Brenda Riddle’s Ambleside fabrics evoke a lush country garden. Surprisingly, she creates her verdant designs near Tucson, Arizona, in the foothills of the Santa Catalina Mountains. But her early, mobile years provided her with plenty of exposure to more leafy landscapes.
Brenda’s Seedlings quilt, in process
Brenda (or Bren, as she’s known to friends) grew up in San Diego, where her mom taught her to sew. “I made most of my own clothes back then and loved it,” she says. She spent her college years in Minnesota and the San Francisco Bay Area, studying architecture, interior design, and art. After working in those fields and spending a year with a hunger-relief organization in southeast Asia, she moved to Arizona to get a teaching certificate. “I thought I’d be here for two-and-a-half years, but that was 23 years ago,” she says. She taught art and design at a private school for 15 years, and six years ago left teaching to focus on her design career.
“From the get-go, I’ve always loved interiors, even in high school and before,” she says. “I’d make a new bedspread, a pillow, and change my furniture all the time.” She describes her style as cottage farmhouse, balanced with a rustic look. “My house has a light, airy feel with softer colors, but I also like crispness,” she says. “That’s what I love in quilts, too.” She believes this affinity comes from the quilts her grandmothers made and that surrounded her when she was little. “I’d see them stacked on the linen closet shelves, scrappy quilts with light-colored backgrounds. When I see that in a quilt, I’m immediately drawn to it.”
Star of Wonder blocks
Around 2004, Bren’s love of fabric led her to ponder opening a quilt shop. She visited Quilt Market and noticed people walking around with bags stitched from Seaside Rose. “I didn’t know anything about fabric companies at that point, but I knew I had to find out who’d made that,” she says. She visited Moda’s booth and became an ardent fan. The quilt shop never materialized, but over the years, even as she designed fabric for other companies, she describes Moda as “a magnet.”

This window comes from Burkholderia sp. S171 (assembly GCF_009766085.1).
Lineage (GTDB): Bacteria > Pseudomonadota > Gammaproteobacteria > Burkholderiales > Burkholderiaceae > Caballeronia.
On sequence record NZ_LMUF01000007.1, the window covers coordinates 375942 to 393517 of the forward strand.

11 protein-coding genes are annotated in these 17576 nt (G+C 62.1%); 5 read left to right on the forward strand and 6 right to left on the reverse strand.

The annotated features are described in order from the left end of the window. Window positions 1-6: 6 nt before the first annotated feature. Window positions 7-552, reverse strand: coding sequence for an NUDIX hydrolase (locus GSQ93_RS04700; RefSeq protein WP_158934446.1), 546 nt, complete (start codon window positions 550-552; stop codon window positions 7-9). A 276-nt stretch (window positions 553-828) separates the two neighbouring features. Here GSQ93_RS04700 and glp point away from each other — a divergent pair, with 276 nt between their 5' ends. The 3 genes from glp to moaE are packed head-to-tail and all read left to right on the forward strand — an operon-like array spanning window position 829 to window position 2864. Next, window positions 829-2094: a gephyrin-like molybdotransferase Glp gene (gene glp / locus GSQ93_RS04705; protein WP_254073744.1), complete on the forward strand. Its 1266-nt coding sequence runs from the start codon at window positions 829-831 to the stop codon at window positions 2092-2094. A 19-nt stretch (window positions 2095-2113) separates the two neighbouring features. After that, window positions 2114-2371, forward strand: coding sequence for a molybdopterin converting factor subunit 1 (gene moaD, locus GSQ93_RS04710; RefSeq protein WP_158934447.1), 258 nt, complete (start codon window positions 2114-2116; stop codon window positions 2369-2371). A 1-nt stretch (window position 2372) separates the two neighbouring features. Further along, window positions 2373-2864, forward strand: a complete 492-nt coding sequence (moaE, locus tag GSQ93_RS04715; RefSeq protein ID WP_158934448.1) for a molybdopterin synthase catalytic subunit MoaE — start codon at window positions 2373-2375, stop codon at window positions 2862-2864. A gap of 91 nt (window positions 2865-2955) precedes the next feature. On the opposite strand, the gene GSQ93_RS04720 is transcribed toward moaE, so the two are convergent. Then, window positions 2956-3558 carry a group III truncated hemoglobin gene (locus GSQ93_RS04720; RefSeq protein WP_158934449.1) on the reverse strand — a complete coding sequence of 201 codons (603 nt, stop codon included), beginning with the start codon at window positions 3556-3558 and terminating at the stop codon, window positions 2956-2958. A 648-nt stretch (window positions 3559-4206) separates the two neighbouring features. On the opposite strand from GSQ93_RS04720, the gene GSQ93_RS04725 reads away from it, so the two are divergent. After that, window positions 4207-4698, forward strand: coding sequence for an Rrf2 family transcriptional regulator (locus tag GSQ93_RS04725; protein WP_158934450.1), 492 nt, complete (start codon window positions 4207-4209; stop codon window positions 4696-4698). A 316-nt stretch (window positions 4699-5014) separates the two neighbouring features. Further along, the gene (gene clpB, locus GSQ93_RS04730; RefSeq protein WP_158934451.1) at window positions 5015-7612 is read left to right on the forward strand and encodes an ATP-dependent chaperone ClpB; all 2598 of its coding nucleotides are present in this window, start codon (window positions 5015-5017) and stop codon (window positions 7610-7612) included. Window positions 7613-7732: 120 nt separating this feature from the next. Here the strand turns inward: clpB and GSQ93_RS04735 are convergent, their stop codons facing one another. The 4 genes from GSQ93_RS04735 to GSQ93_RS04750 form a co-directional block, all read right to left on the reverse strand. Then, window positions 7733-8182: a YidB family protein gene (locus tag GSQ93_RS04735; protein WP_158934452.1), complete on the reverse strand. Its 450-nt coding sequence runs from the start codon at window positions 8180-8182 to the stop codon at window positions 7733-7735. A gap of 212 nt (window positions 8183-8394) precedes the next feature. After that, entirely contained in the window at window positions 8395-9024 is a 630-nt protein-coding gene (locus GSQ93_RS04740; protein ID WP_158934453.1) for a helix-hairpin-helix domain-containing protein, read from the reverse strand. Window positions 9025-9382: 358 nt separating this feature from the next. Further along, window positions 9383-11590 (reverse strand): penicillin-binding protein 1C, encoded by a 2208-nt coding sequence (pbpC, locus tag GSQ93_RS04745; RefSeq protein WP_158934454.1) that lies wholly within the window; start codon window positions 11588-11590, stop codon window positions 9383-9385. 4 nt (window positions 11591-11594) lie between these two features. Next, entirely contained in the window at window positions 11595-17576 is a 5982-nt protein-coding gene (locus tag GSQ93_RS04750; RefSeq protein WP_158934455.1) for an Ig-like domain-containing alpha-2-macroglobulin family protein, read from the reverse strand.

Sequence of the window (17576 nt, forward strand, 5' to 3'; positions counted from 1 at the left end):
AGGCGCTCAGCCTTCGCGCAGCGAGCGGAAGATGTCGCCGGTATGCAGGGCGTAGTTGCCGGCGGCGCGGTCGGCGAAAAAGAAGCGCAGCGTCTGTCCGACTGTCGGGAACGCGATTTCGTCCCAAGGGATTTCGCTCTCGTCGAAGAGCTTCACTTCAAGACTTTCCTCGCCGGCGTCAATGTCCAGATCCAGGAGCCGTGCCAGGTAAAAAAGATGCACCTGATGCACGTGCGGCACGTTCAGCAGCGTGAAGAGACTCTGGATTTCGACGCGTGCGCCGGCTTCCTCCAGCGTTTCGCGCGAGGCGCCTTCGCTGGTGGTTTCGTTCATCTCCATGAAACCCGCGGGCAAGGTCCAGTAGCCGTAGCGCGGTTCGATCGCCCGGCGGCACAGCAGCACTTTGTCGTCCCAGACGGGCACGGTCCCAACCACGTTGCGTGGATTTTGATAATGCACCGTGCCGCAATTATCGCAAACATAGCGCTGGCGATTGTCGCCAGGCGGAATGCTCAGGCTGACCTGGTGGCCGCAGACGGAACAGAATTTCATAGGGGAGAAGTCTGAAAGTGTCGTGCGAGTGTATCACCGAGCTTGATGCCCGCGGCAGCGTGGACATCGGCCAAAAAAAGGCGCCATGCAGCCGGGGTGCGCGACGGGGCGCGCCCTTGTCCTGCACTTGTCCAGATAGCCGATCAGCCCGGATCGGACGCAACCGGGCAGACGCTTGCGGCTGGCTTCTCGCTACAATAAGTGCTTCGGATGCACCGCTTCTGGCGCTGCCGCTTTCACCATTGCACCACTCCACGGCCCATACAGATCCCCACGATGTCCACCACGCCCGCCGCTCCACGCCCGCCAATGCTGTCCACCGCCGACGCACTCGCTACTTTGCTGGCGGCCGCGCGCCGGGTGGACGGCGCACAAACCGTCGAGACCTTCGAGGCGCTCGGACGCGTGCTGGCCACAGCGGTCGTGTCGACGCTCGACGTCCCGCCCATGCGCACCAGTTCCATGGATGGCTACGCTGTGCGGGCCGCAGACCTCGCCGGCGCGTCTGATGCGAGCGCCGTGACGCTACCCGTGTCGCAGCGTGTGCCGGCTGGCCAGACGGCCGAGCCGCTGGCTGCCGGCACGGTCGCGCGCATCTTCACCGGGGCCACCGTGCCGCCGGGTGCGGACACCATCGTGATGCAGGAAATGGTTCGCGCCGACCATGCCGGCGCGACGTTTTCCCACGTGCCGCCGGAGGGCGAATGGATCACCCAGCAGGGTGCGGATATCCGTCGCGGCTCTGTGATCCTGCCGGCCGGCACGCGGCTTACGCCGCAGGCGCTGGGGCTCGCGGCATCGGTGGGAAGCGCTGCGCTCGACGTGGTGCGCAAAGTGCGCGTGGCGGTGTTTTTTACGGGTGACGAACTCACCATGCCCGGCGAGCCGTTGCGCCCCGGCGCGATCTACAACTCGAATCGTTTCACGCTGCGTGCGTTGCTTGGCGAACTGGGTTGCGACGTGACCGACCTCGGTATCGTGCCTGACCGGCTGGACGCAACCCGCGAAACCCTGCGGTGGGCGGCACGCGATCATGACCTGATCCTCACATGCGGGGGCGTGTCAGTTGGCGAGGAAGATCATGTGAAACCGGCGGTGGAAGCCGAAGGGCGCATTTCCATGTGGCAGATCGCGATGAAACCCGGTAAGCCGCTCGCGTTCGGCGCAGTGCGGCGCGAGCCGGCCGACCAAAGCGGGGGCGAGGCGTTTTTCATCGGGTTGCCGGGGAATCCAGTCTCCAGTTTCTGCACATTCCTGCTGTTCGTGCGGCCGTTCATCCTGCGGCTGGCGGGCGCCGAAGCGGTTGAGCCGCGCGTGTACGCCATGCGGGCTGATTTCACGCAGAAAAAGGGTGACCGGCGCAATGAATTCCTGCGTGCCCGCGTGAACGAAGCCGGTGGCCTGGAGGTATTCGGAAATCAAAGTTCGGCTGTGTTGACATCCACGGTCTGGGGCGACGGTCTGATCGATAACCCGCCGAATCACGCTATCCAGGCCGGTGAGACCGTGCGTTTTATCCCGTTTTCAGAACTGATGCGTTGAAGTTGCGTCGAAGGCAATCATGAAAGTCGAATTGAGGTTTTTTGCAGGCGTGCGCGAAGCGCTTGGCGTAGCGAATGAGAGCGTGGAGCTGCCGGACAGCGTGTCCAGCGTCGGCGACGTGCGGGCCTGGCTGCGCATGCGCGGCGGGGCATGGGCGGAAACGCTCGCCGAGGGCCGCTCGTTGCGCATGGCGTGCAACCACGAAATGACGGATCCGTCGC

One of Brenda’s counted cross-stitch patterns
“They work so well as a team, they work really hard, and it shows,” she says. “They ran with my designs and I’ve been on cloud nine ever since.” She recently got her sample yardage of Ambleside, and was delighted. “When you see the precuts and how they’ve arranged the colors, it’s exactly how I wanted it to be. One of the honest-to-goodness blessings is their attention to detail and presentation. As a designer, you couldn’t ask for more.”
Brenda’s buddy, Bailey
Brenda’s currently working away on her Quilt Market samples in her home studio. She lives with her “buddies,” her father and her little dog, Bailey (for more about both, visit Bren’s Little Acorns blog). Along with fabric, she also designs quilts and needlework, and she’s started Quilted Comfort, an organization that provides quilts for seniors who live at the care centers her brother manages, and who have no visitors.
Bren is grateful to have quilts in her life. “Quilting is obviously a creative outlet for me,” she says, “but it’s also a connection to the women in my family who came before and I hope, those who come after—one of my nieces recently requested a special quilt. Quilts have a utilitarian purpose, but they also comfort people and bring them joy.”